# nLab truss

## Idea

While a ring is a set with two operations, (Abelian) group with respect to one and semigroup with respect to another with a standard two-sided distributivity law, there are also interesting examples of a “brace-like” distributivity law instead. Truss is a formalization/generalization of the usage of the alternative distributivity which uses a heap as a weakening of a concept of a group. Trusses appear in a number of subjects including the study of solutions to quantum Yang-Baxter equation, ideal ring extensions, Hopf-Galois extensions, inverse semigroups etc.

If we drop Abelianess of the “additive” group then we talk about a more general notion of a skew truss (which is therefore to near-ring roughly what a truss is to a ring).

## Definition

A left truss is a heap $(A,[.,.,.])$ together with another “multiplicative” operation which distributes with the ternary operation of the heap from the left

$a\cdot [b,c,d] = [a\cdot b,a\cdot c,a\cdot d]$

A truss is a left and right truss.

A left truss is a left brace if it is Abelian group under the multiplicative operation.

Alternatively, we can use the binary operations only, together with some sort of a cocycle (measuring nonstandardness of distributive law). So let $(A,+)$ be a group (though additive, not necessarily commutative!) and $(A,\cdot)$ a semigroup. As usually, consider the associated heap operation of $(A,+)$,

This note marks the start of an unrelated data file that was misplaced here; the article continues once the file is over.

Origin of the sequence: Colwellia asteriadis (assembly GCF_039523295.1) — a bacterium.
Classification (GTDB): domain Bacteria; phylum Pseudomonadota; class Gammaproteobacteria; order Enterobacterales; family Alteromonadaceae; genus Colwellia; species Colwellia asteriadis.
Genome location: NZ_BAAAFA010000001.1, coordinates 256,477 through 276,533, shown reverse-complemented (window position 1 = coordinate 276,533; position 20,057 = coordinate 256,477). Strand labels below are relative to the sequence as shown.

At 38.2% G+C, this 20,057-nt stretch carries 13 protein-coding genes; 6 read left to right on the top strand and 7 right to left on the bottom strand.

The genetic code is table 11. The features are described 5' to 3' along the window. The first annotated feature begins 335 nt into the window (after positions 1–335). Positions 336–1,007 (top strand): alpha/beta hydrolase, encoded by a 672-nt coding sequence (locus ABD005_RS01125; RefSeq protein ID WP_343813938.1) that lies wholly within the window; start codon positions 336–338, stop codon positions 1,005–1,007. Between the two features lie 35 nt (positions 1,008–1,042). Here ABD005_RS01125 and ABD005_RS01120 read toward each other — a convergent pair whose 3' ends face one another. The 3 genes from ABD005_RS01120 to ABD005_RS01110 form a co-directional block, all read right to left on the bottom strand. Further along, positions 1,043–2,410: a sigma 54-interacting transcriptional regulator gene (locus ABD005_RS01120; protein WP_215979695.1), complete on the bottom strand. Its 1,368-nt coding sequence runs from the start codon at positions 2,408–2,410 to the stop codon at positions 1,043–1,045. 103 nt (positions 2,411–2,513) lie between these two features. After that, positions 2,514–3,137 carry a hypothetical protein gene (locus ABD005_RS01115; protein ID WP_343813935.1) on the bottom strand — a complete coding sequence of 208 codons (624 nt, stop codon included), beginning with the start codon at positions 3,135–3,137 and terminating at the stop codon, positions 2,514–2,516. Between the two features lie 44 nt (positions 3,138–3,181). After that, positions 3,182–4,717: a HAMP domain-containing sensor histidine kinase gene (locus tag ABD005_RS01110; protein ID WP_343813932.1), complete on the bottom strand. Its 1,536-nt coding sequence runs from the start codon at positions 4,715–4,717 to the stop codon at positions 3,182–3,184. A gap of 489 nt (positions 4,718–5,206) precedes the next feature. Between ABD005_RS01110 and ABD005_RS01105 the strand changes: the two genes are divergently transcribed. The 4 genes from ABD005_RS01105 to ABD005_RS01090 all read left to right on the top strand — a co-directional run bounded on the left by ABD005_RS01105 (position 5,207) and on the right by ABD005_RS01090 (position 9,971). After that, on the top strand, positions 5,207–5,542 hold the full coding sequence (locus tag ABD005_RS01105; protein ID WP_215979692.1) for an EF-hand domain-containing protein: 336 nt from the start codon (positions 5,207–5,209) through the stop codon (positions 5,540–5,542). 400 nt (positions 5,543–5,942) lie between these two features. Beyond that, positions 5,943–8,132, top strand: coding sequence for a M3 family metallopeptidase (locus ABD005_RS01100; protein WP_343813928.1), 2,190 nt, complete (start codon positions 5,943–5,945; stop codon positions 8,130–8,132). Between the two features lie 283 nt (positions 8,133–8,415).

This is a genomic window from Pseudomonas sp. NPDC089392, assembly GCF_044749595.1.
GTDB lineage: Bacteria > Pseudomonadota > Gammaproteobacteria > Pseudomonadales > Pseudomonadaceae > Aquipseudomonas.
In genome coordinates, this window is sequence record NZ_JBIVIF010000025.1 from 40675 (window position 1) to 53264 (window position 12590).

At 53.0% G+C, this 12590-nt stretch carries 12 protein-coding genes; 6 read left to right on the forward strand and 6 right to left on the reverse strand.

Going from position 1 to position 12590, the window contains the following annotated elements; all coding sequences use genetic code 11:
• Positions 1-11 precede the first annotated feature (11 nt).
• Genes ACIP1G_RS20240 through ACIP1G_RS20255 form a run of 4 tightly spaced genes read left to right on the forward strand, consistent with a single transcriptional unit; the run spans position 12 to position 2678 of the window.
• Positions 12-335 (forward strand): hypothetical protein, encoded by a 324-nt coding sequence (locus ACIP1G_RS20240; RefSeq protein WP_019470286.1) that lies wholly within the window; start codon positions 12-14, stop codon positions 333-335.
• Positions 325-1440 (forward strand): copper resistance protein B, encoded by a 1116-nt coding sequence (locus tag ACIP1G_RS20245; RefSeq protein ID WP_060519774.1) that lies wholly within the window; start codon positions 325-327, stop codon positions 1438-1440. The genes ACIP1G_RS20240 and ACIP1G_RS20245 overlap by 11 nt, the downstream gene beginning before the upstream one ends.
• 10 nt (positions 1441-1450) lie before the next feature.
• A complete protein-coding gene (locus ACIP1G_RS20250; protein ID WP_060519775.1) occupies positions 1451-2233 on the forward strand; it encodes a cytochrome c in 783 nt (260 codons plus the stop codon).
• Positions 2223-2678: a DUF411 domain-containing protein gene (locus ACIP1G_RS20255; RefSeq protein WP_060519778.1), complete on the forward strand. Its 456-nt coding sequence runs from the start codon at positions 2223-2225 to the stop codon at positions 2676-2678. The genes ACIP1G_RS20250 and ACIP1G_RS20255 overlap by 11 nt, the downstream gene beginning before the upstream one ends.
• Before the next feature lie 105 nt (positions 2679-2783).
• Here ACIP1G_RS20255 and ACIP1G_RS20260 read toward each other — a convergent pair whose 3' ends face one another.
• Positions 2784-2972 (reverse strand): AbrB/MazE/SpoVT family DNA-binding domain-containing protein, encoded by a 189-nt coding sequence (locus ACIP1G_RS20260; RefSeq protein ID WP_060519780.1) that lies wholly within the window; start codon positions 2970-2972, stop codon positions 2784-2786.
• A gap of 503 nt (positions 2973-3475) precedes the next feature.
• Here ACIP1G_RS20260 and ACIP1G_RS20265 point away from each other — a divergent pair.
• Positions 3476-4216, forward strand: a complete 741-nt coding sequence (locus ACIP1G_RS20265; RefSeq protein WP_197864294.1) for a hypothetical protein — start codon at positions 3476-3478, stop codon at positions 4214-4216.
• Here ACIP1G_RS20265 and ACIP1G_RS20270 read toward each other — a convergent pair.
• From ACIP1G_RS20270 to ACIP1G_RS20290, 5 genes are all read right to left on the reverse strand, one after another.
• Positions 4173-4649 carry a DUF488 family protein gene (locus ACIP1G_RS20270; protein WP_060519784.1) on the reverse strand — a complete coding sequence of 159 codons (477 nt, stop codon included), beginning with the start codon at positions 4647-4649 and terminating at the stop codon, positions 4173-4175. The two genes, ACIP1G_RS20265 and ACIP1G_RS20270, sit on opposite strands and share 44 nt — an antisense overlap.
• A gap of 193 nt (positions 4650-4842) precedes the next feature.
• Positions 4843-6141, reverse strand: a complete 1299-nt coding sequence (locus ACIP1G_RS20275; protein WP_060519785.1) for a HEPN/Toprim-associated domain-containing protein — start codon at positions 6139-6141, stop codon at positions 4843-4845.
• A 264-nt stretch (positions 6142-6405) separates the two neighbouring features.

$[b,c,d] = b - c + d$

(where $-$ means adding, in this order, the additive inverse). Then the following are equivalent:

1. $(A,[.,.,.])$ is a truss

2. $\exists \sigma: A\to A$ such that $a\cdot(b+c) = (a\cdot b)-\sigma(a)+(a\cdot c)$

3. $\exists\lambda : A\times A\to SA$ such that $a\cdot(b+c) = (a\cdot b) + \lambda(a,c)$

4. $\exists\mu : A\times A\to SA$ such that $a\cdot(b+c) = \mu(a,b)+(a\cdot c)$

5. $\exists\kappa,\tilde\kappa$ such that $a\cdot(b+c) = \kappa(a,b)+\tilde\kappa(a,c)$

## Examples

• All even numbers form a (nonunital) subring of the ring of integers. Another coset, the class $2\mathbb{Z}+1$ of all odd numbers is closed under multiplication, but not under addition. However, if we introduce the new addition $a\oplus b = a - 1 + b$ then $2\mathbb{Z}+1$ is closed under both operation and the brace-like distributive law holds $a\cdot(b \oplus c) = a\cdot b \ominus a \oplus a\cdot c$.

## Literature

• Tomasz Brzeziński, Trusses: Between braces and rings, Trans. Amer. Math. Soc. 372 (2019), 4149-4176 doi; preprint pdf

• T. Brzeziński, Enter truss, Northatlantic NCG seminar 2021 (video 2hr yt)

• Tomasz Brzeziński, Bernard Rybołowicz, Modules over trusses vs modules over rings: direct sums and free modules, Algebra and Representation Theory 25, 1–23 (2022) doi

• Ryszard R. Adruszkiewicz, Tomasz Brzeziński, Bernard Rybołowicz, Ideal ring extensions and trusses, arXiv:2101.09484

category: algebra

Last revised on August 22, 2022 at 18:27:41. See the history of this page for a list of all contributions to it.